• The indemnification covers any tax exposure that exceeds a specified dollar amount. In this situation, the mirror image will apply only to the excess over the specified amount.
There also may be scenarios in which the terms of the indemnification fully cover the tax exposure, but the related amounts recorded for accounting purposes appear to differ, such as in the following scenarios:
  • A company does not classify interest and penalties in the same line as the liability for an income tax exposure. In this situation, mirror image accounting may apply (assuming that interest and penalties are covered by the indemnification); however, the indemnification asset would mirror the total of the tax liability and the related interest and penalty accruals.
  • The company records a reserve against the indemnification asset due to collection risk.
There may also be scenarios in which the seller provides a blanket indemnification for taxes owed in prior years, but no specific tax positions are reserved. If no liability is required under the uncertain tax position guidance in ASC 740, an indemnification asset should not be recognized. Accordingly, the indemnification asset would be zero, which is the mirror image of the tax liability.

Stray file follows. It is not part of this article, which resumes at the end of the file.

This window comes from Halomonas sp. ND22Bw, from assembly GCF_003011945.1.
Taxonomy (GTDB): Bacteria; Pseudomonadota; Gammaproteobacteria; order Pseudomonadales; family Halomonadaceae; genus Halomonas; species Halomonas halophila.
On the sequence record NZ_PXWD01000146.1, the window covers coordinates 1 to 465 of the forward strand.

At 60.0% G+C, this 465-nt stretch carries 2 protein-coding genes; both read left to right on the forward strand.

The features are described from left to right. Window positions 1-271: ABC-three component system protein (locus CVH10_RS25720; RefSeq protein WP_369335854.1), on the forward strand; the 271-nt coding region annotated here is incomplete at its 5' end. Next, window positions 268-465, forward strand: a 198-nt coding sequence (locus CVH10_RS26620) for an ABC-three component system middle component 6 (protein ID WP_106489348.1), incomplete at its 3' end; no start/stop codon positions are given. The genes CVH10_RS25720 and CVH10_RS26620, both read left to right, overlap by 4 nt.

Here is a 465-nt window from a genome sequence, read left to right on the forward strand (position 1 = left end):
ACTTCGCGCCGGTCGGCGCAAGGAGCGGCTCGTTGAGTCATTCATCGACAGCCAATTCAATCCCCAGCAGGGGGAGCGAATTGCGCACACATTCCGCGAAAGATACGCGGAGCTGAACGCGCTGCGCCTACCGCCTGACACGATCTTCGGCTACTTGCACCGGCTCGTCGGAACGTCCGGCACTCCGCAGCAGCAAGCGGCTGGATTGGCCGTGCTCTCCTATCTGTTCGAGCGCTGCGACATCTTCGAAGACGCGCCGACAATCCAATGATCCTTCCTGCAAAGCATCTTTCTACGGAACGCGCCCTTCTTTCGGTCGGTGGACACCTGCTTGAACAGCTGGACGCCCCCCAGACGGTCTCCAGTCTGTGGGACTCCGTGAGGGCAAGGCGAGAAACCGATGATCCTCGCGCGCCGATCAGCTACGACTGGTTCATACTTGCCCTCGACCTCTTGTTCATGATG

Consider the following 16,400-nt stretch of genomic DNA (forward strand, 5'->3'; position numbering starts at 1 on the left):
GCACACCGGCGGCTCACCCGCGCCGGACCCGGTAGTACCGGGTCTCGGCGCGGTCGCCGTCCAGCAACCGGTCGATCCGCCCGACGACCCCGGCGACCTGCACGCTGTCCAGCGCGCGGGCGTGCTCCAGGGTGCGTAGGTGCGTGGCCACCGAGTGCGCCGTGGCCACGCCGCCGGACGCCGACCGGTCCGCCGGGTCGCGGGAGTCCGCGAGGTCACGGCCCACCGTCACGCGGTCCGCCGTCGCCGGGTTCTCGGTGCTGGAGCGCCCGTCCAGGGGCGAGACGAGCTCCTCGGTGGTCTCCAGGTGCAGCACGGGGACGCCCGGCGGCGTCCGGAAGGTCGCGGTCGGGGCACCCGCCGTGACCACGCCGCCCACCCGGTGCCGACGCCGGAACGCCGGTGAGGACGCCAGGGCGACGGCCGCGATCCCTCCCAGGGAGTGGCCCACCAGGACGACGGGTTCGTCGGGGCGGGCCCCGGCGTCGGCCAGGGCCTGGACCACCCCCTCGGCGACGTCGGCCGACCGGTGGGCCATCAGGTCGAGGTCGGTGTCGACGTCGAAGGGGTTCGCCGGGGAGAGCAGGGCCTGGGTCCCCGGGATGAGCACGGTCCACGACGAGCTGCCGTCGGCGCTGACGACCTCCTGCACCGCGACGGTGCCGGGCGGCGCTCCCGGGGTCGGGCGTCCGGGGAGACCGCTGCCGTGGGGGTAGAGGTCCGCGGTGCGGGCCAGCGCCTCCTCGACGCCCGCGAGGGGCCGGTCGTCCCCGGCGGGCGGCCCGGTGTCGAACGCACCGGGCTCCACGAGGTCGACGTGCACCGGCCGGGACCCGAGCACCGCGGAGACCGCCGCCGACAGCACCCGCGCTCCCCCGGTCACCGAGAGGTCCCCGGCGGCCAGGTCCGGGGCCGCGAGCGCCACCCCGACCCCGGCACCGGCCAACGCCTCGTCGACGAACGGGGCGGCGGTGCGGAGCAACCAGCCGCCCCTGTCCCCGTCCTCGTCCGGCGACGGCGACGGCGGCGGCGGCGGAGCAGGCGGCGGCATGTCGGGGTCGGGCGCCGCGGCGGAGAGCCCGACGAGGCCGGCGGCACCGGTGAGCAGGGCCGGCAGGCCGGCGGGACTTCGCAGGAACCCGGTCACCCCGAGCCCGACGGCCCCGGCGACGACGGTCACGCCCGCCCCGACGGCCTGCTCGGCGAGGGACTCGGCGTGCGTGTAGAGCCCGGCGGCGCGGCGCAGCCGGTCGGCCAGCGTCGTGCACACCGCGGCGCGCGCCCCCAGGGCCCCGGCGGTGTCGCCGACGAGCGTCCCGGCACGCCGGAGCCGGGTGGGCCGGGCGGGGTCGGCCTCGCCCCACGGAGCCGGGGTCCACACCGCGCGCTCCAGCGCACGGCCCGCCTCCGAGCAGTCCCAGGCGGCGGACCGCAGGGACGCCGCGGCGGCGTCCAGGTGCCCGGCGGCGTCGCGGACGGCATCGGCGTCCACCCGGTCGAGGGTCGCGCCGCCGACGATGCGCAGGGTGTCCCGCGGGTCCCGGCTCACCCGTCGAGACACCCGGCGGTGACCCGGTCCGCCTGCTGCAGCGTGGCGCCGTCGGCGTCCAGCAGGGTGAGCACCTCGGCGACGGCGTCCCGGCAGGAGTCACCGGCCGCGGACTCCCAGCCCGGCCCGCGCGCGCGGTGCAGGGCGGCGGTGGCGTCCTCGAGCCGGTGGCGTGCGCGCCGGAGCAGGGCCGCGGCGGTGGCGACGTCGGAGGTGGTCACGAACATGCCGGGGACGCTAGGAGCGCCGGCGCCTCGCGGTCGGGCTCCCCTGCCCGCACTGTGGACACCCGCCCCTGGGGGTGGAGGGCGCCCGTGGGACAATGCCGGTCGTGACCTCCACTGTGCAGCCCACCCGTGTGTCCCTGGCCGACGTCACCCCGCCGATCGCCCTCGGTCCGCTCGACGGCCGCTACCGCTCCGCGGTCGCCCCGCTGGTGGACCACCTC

Another scenario to consider is when the income tax uncertainty increases a loss carryforward. In this situation, the guidance in ASC 740 requires a net presentation (i.e., the company should not record a deferred tax asset for the loss carryforward and a liability for the tax uncertainty). However, if the tax liability is covered by an indemnification, the indemnification asset would mirror the tax liability even though no tax liability is recorded. For example, assume that a buyer acquires a $100 loss carryforward (tax-effected). The buyer determines that $20 of the loss carryforward is an unrecognized tax benefit and, therefore, reduces the loss carryforward to $80. If the seller indemnifies the buyer for the related tax exposure, the buyer would record a $20 indemnification asset.